So far, Gov. Gavin Newsom has followed through on his promises to make health care a priority. He released a budget expanding health coverage to undocumented young adults up to the age of 26, appointed California’s first surgeon general, and threw his support behind a flurry of proposals aimed at increasing affordability, access and quality of care across the state—all in his first week in office. This bodes well for California’s future, but it’s not sufficient to address the health needs of California’s culturally and linguistically diverse communities.

If the state continues to turn a blind eye toward the Latino physician crisis, we risk perpetuating or worsening health disparities that harm the Latino population and other disenfranchised communities. Action on this issue requires policymakers, educational institutions and health employers to prioritize racial equity and move boldly to address our critical shortage of Latino physicians.

Sonja Diaz is the executive director of the UCLA Latino Policy & Politics Initiative. Jeffrey Reynoso is the executive director of the Latino Coalition for a Healthy California. Anthony Galace is the director of health equity at The Greenlining Institute.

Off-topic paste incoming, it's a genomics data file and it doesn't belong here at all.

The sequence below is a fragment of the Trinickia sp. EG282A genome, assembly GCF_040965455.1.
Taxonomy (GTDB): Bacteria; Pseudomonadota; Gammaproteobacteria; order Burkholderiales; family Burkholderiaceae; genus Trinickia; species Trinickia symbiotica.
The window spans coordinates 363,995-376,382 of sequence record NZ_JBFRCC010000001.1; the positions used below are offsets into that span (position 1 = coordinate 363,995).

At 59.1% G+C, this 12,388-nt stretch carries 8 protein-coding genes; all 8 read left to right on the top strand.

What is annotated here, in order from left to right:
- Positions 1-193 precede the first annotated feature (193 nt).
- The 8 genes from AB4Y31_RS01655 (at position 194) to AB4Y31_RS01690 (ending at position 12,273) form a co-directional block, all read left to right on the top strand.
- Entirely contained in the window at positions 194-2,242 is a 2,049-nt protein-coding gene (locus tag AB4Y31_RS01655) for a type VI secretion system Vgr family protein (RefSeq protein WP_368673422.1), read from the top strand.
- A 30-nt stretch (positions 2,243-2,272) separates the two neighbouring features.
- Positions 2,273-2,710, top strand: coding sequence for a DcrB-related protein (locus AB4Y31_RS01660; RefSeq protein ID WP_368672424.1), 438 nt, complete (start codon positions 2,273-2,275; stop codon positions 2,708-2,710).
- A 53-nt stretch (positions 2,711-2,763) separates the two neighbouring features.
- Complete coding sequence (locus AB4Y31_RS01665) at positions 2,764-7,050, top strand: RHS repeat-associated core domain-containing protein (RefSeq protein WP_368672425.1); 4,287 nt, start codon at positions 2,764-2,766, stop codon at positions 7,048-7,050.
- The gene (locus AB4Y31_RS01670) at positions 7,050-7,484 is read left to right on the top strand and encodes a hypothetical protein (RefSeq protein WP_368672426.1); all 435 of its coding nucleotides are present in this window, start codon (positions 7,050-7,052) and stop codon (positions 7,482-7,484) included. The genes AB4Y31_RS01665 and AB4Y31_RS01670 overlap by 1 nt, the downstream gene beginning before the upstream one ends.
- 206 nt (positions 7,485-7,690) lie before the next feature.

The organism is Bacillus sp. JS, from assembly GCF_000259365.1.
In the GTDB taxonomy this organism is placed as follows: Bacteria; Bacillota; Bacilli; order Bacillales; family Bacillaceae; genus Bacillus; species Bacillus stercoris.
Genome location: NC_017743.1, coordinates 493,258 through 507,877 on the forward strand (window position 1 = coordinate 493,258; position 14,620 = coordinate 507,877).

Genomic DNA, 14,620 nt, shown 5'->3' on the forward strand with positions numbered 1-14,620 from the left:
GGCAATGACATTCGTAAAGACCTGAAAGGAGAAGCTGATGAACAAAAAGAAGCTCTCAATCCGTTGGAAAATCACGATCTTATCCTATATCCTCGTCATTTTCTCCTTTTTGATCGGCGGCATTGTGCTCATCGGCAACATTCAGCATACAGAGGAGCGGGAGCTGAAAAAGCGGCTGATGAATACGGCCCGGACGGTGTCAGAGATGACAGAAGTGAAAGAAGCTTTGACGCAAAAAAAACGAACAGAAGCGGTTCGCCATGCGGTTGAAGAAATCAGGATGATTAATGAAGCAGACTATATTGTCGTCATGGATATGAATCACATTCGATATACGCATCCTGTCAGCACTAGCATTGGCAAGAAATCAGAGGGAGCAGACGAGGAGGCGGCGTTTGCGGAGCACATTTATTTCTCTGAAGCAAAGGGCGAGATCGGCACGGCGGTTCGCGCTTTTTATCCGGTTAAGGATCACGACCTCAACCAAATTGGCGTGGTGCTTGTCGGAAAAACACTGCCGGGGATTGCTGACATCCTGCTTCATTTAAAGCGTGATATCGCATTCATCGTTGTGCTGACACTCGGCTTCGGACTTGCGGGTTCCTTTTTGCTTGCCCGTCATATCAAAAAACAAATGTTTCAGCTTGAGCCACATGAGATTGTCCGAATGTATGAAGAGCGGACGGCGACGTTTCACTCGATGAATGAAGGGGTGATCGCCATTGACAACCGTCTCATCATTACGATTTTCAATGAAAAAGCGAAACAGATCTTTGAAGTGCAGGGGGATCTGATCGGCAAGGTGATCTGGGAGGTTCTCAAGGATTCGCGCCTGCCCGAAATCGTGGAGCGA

How Self-Driving Cars Could Harm Marginalized Communities

EcoWatch
By Hana Creger

Everyone’s talking about self-driving, autonomous vehicles these days. Late last year General Motors announced that it will shut down production of several conventional car lines, partly to pour resources into its self-driving car unit, and GM is just one of many companies ramping up such efforts, alongside Google, Tesla, Uber and a slew of others. But what kind of transportation future will this autonomous vehicle revolution bring? And who will it benefit? In a country with an increasing divide between rich and poor, what will this whiz-bang technology mean for marginalized groups such as the poor, people of color, the elderly and those with disabilities?

Some observers have imagined a sort of transportation heaven—no more space wasted on parking, less smog, easier commutes and cleaner air as the autonomous fleet electrifies. More realistically, other writers have argued we face a heaven or hell choice, with many possible downsides. While the spotlight has been fixated on the shiny new technology itself, what has been largely hidden in the shadows is how self-driving vehicles will impact our most marginalized people. Depending on how self-driving cars are deployed, we could see a growing mobility divide between haves and have-nots—an alarming prospect in places where soaring housing prices are already pushing low- and moderate-income residents farther away from their jobs and into long, punishing commutes. But this mobility divide has enormous implications beyond just commute times.